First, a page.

When I first listened to the debut EP Lines from Chicago quartet St. Bagu I was drawn in by their fresh approach to mixing hip hop with progressive and dreamy rock guitar melodies. Then as I traveled through the six song EP, a sense of confidence and urgency drew me in further to their bold blend of melodic rock and consciously spiritual rhyming. It all sounded pretty good, but then I wondered… are they ready for their first live show?
Throughout Lines, St. Bagu wages war against the doubt, uncertainty and the status quo of everyday life. On “Wonder Years” and “How Long” they battle the big questions using a confident and enlightened swagger guided by peace, love and honesty. And never do they sophomoricly claim to have life completely figured out. But instead on tracks like “Simple” they gaze towards heaven’s eternity to keep a grip on reality and avoid getting wrapped up or discouraged by the setbacks and frustrations of life on planet Earth.
Now that I’ve told you a little bit about St. Bagu’s debut EP, it’s time to talk about their live show and their first ever live performance, which will take place tomorrow, Thursday April 29th, at the Congress Theater in Chicago.
To get you ready for the show, I spoke with St. Bagu about how they plan to overcome the struggle to play live for the first time and play on an unlikely stage. In tag-team fashion, Freddy Bustamante (rhymes/vocals), Anthony “Tony” Pozdol (rhymes/vocals), Chi Can To (Keyboards), and Moises Pacheco (guitars) explained the reasons behind some of their live show hopes and fears, how looking in a mirror inspired the rebellious, self-checking anthem “Lines,” and what artists have inspired them to play live.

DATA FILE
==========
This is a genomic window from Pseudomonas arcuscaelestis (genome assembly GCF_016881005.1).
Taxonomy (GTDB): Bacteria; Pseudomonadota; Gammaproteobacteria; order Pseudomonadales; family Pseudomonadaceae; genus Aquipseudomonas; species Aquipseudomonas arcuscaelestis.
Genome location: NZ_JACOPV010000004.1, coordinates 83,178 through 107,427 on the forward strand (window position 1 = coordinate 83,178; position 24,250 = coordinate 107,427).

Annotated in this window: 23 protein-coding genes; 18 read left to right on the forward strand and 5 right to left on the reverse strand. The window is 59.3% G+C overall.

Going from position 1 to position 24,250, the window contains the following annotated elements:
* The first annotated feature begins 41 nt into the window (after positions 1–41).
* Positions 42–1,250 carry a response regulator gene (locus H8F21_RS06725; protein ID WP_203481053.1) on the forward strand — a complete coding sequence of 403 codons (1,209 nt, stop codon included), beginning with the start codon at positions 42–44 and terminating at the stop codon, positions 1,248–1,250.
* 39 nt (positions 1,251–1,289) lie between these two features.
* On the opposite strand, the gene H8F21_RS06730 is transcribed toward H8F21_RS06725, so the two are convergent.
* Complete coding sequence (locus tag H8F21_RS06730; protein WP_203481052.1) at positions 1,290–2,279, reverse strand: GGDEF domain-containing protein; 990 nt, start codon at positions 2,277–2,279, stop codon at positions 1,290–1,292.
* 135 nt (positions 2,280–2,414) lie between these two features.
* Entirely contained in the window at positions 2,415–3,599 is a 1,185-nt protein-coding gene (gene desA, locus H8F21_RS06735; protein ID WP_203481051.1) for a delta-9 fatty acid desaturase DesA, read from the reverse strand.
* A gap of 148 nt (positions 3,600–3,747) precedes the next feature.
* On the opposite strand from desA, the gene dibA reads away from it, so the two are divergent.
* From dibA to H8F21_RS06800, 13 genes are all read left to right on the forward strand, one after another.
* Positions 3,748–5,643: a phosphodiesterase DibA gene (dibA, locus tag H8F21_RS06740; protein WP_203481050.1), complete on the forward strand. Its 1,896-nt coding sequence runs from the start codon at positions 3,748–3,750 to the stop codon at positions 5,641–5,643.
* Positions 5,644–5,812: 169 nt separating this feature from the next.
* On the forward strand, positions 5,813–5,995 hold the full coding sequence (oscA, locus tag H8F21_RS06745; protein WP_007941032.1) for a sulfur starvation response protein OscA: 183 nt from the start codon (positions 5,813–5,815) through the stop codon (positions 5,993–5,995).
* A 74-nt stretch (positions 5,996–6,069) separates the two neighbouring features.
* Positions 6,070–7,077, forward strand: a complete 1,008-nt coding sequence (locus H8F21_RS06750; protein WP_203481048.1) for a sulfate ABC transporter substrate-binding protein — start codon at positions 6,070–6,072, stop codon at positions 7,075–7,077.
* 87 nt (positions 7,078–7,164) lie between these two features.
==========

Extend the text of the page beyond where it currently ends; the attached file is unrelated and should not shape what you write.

More info on how you can download Lines and get tickets for the tomorrow’s show will follow the interview.
Interview with St. Bagu
Live Fix: What inspired you to write “Lines” and how will you use the song’s emotional and personal inspiration to connect with the crowd?
Tony: “Lines” is a blast for us. I mean the song itself stems from a look in the mirror I had one day in which I noticed aging lines permanently etched in my forehead. Making something more of it, I thought of lines and limits in general, and how much I hate them.
Naturally we said, let’s make a rebellion song against these “lines.” For example, when someone draws a line and says, “You can’t do Hip Hop successfully from the angle you’re doing it from.” Well then we will prove you wrong, and fight to defy that line. Then there’s the whole “You can’t do this” line in general which is something we despise. Not to say we authorize complete and total lawlessness. That’s far from the idea.
We’re just as a bunch of dreamers, with a hope to proclaim hope itself, and to stretch Hip Hop to new territory. We constantly come against opposition who think it’s not attainable. We don’t believe in accepting glass ceilings, we believe in shattering them. We believe that [St. Bagu’s] sound already crosses the lines of what Hip Hop is supposed to “sound” like. And when we perform live we just want the crowd to hear an infectious tune and enjoy it without thinking about whether or not it’s inside the lines of Hip Hop. We want everyone to enjoy it for what it is, a moving and fun song.
Chi Can: “Lines” is a perfect example of how we use only live instruments to play our style of hip hop. We don’t use any beat machines or samples on purpose because we want to create a vibrant experience with lots of organic energy. And we’re looking forward to playing “Lines” live because we hope the song’s message will resonate even more since the music is original, live and authentic.
Since this is your first time playing live as a group, what you are most excited about or scared of? What has it been like in the studio as you guys prepare for the live show?